Monday, October 8, 2007

Property taxes - be afraid. Be very, very afraid

I had a nice round of golf Friday with a friend who is one of the most seasoned veterans in the commercial title insurance business, and one of my four or five "go to" people that I would call on to do a deal with me if had the choice. He's bailed me out of more than one crisis in my career.

As we often do, we spent a little time swapping war stories on transactions, and I heard one that made think that, no matter how long you've been in real estate, you'll never encounter every crazy fact pattern. And this one was really bizarre and a little scary if you are buying land, so much so that I had to share it with you.

Here's the basic story: buyer and seller enter into a contract to sell property in Cook County. For you out-of-towners, Chicago is in this county. The property was in a "special service area" (SSA) created in the 1970s, meaning that extra tax levies can be imposed on the land. The title company pulls title and sees the assessment area, but the seller has no tax bills for the SSA, it is 30 years old, and no record exists in the assessor or government files that any special taxes were due and owing. The land is all under the same property identification number (PIN) Special tax counsel for the seller opined that the SSA no longer existed.

The buyer and seller close, and, lo and behold, the buyer gets a tax bill for the SSA. Not a little bill, mind you, but a seven-figure bill. It turns out that the general and special taxes were all under the same PIN, but that the general tax bill went to one address while, for some crazy reason, the special tax bill went to another address. My guess is that it was the address of a previous owner and that the special taxes never got transferred over.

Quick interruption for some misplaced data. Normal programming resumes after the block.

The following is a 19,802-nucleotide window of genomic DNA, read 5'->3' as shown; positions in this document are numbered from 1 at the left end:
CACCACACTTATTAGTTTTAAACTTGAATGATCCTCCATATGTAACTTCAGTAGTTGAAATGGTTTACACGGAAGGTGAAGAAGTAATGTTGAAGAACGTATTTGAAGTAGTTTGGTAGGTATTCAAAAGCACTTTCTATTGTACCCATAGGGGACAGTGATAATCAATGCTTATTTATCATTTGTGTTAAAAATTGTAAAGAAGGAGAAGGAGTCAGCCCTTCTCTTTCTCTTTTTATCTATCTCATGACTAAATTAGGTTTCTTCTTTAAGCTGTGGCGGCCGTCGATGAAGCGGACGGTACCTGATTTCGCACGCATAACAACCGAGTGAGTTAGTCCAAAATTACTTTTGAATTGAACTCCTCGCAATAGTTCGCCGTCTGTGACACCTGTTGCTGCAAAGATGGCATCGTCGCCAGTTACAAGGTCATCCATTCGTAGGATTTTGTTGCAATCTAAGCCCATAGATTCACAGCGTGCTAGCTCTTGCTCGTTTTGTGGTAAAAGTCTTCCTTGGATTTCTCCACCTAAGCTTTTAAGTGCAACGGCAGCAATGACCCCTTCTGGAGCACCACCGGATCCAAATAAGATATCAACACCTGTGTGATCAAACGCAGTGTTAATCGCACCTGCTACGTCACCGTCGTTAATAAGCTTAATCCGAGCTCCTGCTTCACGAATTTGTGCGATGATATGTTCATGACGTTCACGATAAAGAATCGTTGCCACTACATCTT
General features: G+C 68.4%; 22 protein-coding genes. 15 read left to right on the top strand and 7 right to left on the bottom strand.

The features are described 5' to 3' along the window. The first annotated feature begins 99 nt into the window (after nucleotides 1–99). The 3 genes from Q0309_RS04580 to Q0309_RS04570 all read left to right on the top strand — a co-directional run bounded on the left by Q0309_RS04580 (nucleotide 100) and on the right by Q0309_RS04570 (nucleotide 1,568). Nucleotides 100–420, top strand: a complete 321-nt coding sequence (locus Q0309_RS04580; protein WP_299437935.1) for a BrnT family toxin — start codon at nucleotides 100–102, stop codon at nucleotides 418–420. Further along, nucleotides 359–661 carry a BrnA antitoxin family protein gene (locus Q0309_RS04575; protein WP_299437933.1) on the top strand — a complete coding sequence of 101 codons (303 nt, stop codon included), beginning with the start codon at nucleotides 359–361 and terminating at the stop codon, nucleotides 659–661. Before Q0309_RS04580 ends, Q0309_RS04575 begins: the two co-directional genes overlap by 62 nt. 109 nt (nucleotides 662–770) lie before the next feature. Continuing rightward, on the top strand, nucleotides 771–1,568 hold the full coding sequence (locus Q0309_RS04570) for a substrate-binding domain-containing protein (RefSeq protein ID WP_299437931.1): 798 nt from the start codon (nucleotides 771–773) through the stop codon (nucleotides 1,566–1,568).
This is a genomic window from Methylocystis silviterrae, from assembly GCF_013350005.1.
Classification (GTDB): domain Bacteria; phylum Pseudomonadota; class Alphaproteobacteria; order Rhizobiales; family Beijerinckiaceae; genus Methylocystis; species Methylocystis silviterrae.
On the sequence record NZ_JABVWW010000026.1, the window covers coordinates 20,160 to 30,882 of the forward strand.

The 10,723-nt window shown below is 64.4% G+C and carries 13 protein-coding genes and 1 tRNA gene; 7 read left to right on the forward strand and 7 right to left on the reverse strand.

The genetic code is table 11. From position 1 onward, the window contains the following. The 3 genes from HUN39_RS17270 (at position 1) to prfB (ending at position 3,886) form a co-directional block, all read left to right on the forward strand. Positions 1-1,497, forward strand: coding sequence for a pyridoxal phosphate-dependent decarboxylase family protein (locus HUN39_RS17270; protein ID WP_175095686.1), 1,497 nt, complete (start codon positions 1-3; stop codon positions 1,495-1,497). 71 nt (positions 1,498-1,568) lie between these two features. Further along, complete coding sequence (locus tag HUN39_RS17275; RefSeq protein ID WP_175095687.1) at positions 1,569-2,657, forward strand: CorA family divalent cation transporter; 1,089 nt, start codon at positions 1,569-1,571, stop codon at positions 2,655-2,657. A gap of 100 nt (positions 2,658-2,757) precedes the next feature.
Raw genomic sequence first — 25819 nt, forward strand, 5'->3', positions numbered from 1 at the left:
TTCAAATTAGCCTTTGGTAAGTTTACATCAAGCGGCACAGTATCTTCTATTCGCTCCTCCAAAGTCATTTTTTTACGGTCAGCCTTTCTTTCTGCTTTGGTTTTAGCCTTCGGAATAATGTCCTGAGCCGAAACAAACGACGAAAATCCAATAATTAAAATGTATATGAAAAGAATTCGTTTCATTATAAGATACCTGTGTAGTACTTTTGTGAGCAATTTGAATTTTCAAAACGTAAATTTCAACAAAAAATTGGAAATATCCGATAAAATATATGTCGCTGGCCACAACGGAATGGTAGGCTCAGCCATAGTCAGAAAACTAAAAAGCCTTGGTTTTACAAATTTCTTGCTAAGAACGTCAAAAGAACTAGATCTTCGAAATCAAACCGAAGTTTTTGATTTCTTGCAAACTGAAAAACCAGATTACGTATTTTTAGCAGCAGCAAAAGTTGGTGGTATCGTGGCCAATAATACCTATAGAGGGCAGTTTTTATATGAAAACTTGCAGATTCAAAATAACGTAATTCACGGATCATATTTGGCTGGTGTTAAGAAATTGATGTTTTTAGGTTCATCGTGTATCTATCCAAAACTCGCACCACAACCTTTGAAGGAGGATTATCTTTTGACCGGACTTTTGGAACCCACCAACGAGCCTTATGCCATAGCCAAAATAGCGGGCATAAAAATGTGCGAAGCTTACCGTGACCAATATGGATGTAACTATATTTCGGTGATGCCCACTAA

At the end of the day, the seller paid the taxes, the title company ended up with a claim that was settled and everyone went on their merry ways, albeit a little shell-shocked. The moral of the story: if something on the title commitment looks a little out of sorts, think not twice but about fifteen times before saying "no big deal." And get your friendly neighborhood underwriter involved, as s/he may have seen this before.

2 comments:

Jeff Brown said...

David - Next Monday is 38 years in the biz. I've not heard of a story involving unknown real estate property taxes of anywhere near that magnitude. Wow!

The title company legal counsel must have been fit to be tied.

David Stejkowski said...

Jeff, believe it or not, the guy I golfed with Friday has, if my math is correct, 38 years in the title biz.

He thinks outside the box and really, REALLY knows his stuff. I would trust him to do the right thing on any deal, not just for his company but for his insured, because he knows the value of repeat business.

Yes, he was a very unhappy camper. And rightly so. He was basically sandbagged and, other than requiring a crazy holdback that would have made no sense under the facts, he had no way of knowing this was in fact a major issue.

C'est la guerre....

 
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